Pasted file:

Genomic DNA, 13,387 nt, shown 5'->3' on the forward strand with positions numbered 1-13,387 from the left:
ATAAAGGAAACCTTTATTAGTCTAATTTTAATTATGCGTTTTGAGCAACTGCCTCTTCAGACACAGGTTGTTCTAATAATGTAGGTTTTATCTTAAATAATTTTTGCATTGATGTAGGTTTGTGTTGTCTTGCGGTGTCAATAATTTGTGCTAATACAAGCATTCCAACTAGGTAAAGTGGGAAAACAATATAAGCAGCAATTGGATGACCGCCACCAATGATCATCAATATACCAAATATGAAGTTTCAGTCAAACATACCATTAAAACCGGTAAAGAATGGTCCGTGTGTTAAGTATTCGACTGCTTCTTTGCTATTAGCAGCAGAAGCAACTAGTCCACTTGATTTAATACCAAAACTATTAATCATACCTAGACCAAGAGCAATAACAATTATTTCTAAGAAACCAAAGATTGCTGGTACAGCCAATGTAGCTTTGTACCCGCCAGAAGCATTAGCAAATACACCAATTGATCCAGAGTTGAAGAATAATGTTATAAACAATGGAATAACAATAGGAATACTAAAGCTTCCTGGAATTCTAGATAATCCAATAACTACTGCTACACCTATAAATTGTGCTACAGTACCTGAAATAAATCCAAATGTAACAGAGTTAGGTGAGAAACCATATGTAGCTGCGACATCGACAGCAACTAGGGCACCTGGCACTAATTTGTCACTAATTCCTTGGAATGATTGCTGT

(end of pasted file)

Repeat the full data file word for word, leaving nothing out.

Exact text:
Genomic DNA, 13,387 nt, shown 5'->3' on the forward strand with positions numbered 1-13,387 from the left:
ATAAAGGAAACCTTTATTAGTCTAATTTTAATTATGCGTTTTGAGCAACTGCCTCTTCAGACACAGGTTGTTCTAATAATGTAGGTTTTATCTTAAATAATTTTTGCATTGATGTAGGTTTGTGTTGTCTTGCGGTGTCAATAATTTGTGCTAATACAAGCATTCCAACTAGGTAAAGTGGGAAAACAATATAAGCAGCAATTGGATGACCGCCACCAATGATCATCAATATACCAAATATGAAGTTTCAGTCAAACATACCATTAAAACCGGTAAAGAATGGTCCGTGTGTTAAGTATTCGACTGCTTCTTTGCTATTAGCAGCAGAAGCAACTAGTCCACTTGATTTAATACCAAAACTATTAATCATACCTAGACCAAGAGCAATAACAATTATTTCTAAGAAACCAAAGATTGCTGGTACAGCCAATGTAGCTTTGTACCCGCCAGAAGCATTAGCAAATACACCAATTGATCCAGAGTTGAAGAATAATGTTATAAACAATGGAATAACAATAGGAATACTAAAGCTTCCTGGAATTCTAGATAATCCAATAACTACTGCTACACCTATAAATTGTGCTACAGTACCTGAAATAAATCCAAATGTAACAGAGTTAGGTGAGAAACCATATGTAGCTGCGACATCGACAGCAACTAGGGCACCTGGCACTAATTTGTCACTAATTCCTTGGAATGATTGCTGT